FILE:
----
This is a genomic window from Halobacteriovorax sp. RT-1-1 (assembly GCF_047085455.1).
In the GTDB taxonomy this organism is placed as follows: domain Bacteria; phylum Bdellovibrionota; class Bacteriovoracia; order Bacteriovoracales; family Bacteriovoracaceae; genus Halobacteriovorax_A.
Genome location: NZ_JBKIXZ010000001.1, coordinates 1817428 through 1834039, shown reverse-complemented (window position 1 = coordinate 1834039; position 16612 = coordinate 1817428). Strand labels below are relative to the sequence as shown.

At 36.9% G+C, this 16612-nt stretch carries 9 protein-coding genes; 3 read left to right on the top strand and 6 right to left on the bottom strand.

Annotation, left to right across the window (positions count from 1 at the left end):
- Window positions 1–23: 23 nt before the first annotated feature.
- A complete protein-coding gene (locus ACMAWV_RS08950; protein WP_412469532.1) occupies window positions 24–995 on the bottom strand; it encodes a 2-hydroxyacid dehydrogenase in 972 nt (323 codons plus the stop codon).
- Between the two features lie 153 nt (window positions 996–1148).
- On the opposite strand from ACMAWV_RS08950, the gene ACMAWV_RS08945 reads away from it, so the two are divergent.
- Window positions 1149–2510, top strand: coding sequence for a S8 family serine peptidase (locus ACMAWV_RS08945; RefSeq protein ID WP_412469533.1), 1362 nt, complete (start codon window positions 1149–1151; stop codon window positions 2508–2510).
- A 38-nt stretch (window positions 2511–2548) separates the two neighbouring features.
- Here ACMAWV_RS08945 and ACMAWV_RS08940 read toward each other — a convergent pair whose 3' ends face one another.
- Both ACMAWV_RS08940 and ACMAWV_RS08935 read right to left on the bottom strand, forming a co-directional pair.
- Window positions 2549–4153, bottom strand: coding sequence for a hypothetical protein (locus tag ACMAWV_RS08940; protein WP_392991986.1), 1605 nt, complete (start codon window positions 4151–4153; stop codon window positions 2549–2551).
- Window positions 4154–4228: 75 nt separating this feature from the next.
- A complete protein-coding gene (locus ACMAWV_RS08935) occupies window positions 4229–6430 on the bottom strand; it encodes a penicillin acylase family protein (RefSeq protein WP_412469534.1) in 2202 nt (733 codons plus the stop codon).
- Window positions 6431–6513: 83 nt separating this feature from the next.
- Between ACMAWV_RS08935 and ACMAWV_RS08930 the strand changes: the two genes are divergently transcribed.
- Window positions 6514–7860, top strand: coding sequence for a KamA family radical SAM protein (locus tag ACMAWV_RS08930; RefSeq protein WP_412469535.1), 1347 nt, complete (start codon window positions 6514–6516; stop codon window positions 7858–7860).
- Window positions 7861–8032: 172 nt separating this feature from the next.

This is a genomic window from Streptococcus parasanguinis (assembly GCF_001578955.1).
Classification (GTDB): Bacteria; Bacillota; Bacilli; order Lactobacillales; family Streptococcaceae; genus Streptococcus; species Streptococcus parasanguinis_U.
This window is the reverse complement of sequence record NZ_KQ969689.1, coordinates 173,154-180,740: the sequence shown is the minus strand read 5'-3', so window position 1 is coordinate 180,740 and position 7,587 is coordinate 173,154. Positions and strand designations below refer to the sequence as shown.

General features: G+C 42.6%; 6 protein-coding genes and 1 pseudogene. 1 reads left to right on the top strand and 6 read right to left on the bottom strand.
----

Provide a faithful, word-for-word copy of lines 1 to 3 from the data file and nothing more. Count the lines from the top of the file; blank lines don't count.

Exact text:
This is a genomic window from Halobacteriovorax sp. RT-1-1 (assembly GCF_047085455.1).
In the GTDB taxonomy this organism is placed as follows: domain Bacteria; phylum Bdellovibrionota; class Bacteriovoracia; order Bacteriovoracales; family Bacteriovoracaceae; genus Halobacteriovorax_A.
Genome location: NZ_JBKIXZ010000001.1, coordinates 1817428 through 1834039, shown reverse-complemented (window position 1 = coordinate 1834039; position 16612 = coordinate 1817428). Strand labels below are relative to the sequence as shown.